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Yellow jacket: Zero-mile 2006 Yamaha R1 LE

To celebrate its 50th anniversary. Yamaha busted out the paint booth and the option sheet to create a limited run of hopped-up versions of their R1 literbike. The 2006 Yamaha R1 LE delivered the perfect birthday present to the storied brand, showing that Japanese brands were indeed capable of and interested in building special versions of their already potent road weapons. Just 500 LEs came to the states, wearing the black and yellow livery that made Kenny Roberts and the bikes famous in the 1970s, and bedecked with Ohlins suspension front and rear and a set of gold featherweight Marchesini rims.

2006 Yamaha R1 Limited Edition for sale on eBay

Like a couple of the Ducatis we have posted recently, the owner of this R1 LE took its aspirations as a collector bike seriously and never rode it. At all. In its 12 years, it has racked up exactly zero miles. The only alteration from stock appears to be 500 cc GP World Champion Wayne Rainey’s signature on the front numberplate. The seller offers very few details, but the pictures speak for themselves.

From the eBay listing:

New 2006 Yamaha R1 LE #428 of 500 sold by Yamaha. Always on display never ridden. It is New. Signed by Wayne Raney.

Please note we are an Ohio motorcycle dealer and are required to process the title into your name. We are also required to collect sales tax if you are an Ohio buyer and also buyers from AZ,CA,FL,IN,MA,MI and SC. Questions please call Al at 740-928-4454

The buy-it-now on this special, rare Yamaha is set at $17,500, sliding it in well below the price point for a similarly bedecked Italian machine. The R1 LEs may have flown under the radar, but to the right collector they are gold, and this one is a literal museum piece.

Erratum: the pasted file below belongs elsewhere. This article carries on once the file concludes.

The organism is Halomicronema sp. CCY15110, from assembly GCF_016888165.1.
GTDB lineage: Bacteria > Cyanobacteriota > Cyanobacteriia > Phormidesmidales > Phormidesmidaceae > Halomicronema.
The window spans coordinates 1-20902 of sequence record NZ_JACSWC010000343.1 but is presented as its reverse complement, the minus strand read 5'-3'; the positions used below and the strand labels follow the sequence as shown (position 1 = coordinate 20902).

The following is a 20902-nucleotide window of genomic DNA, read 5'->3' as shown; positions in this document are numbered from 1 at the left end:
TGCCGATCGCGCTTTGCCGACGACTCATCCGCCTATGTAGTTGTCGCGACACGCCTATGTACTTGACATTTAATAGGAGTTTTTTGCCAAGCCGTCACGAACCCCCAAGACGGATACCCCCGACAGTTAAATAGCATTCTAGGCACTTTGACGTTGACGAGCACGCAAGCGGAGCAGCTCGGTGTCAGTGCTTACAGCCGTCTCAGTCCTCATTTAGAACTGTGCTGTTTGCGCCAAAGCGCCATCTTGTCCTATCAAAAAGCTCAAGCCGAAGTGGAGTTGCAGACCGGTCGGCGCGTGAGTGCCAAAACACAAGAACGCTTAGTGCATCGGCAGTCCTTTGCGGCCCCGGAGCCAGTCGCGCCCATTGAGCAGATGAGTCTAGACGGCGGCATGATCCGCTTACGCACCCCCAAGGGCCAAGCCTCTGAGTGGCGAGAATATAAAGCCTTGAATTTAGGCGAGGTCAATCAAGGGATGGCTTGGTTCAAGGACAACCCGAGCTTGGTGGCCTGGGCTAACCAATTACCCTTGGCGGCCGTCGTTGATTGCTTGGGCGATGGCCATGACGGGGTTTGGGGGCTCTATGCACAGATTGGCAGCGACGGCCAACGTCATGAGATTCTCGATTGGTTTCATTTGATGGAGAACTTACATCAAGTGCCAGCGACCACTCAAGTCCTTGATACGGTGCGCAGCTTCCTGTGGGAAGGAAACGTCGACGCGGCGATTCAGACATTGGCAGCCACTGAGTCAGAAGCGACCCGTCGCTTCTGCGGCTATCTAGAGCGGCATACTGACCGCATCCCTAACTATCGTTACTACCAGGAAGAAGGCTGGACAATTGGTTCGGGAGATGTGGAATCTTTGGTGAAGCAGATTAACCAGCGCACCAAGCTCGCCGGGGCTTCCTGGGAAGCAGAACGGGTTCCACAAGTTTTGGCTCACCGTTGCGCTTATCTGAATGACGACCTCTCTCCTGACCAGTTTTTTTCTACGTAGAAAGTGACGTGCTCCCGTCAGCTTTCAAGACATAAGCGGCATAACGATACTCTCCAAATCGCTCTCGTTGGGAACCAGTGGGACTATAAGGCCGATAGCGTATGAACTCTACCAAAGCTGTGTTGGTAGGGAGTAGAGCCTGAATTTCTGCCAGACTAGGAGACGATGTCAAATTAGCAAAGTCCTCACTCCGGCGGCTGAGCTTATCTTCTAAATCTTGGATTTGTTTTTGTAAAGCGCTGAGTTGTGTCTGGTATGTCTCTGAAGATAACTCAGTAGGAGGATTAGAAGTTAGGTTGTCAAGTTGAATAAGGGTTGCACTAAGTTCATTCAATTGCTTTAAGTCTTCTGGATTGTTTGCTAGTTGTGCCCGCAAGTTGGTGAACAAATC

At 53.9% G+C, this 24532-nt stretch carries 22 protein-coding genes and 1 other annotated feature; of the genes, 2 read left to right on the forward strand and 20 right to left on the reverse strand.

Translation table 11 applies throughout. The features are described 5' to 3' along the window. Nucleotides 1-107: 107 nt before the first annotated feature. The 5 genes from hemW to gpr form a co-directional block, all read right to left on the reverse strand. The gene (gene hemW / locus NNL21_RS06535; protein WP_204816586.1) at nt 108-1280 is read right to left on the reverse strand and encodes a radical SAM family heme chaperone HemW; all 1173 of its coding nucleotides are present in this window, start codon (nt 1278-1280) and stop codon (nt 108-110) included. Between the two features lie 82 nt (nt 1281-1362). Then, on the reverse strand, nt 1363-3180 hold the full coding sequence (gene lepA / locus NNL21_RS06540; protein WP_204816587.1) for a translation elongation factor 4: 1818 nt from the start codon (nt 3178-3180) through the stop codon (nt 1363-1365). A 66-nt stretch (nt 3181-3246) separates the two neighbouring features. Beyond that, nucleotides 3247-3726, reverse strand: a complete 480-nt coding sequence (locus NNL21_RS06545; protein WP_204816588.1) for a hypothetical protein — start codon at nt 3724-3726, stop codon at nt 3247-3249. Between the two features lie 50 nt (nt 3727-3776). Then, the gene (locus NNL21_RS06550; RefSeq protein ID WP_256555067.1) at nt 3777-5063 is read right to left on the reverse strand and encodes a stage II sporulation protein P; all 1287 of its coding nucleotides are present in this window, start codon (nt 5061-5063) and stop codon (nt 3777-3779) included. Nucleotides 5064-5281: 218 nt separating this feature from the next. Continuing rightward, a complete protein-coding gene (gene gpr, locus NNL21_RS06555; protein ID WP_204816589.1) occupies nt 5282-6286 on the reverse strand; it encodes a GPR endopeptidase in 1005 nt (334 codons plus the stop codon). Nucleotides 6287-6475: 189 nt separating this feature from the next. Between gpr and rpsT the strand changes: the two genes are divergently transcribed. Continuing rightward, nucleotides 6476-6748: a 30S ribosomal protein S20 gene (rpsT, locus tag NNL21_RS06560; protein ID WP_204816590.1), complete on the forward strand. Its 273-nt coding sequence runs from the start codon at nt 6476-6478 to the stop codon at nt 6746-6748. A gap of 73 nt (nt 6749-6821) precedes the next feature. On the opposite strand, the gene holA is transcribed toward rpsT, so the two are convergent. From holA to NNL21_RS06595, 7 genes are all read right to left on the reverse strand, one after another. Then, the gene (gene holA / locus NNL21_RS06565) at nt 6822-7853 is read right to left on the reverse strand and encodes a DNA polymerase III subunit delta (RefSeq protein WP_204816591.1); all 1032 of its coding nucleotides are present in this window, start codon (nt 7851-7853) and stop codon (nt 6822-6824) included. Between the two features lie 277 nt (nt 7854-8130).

10 Comments

  • From what I’ve seen the market on these doesn’t seem all that strong, at least with miles on them. Love the color scheme and the upgrades from a normal R1 but I wonder if the demand will ever pick up or of these aren’t ‘special’ enough to really be collected.

  • Again, don’t really understand the appeal of zero mile anything. if the value is in no mileage, you can’t ride it so what’s the point. Unless you own a museum why would you want this?
    The color scheme is cool and the Ohlins upgrade is nice but I’d think you could create one from a nice, used R1 for way less.

  • The value of zero miles is theoretically that it is like new, ready to ride with no issues. Rc30s are out of my reach but the anxiety monster says, what if it needs repairs?

    There’s the rub. Things that sit decay faster than when there get reasonably exercised. To me zero miles is the opportunity to acquire what you wish you could have captured brandnew back in the day. The opportunity to seize what you couldn’t the first time around. It is with the intent to ride it and put the miles on that virgin. To relive lost youth. When we step out of the fantasy, the reality is the loved and low mile example is likely the better choice. It just isn’t nearly as romantic.